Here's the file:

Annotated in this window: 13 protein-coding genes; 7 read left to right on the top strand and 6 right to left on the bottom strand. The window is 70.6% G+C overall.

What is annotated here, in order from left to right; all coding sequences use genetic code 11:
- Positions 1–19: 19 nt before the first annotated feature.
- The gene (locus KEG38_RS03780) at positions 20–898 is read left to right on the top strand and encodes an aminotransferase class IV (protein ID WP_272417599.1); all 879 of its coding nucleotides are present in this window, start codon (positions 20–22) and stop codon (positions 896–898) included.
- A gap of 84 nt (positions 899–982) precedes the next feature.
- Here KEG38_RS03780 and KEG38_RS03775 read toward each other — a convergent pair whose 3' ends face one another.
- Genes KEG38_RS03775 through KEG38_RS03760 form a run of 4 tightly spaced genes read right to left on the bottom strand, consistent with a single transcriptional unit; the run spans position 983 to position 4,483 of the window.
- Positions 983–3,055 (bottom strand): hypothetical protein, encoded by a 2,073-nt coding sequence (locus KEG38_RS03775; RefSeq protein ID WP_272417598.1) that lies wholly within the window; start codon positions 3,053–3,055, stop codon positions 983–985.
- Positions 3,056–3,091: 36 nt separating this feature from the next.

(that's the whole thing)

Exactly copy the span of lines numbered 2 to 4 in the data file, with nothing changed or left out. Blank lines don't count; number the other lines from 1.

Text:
What is annotated here, in order from left to right; all coding sequences use genetic code 11:
- Positions 1–19: 19 nt before the first annotated feature.
- The gene (locus KEG38_RS03780) at positions 20–898 is read left to right on the top strand and encodes an aminotransferase class IV (protein ID WP_272417599.1); all 879 of its coding nucleotides are present in this window, start codon (positions 20–22) and stop codon (positions 896–898) included.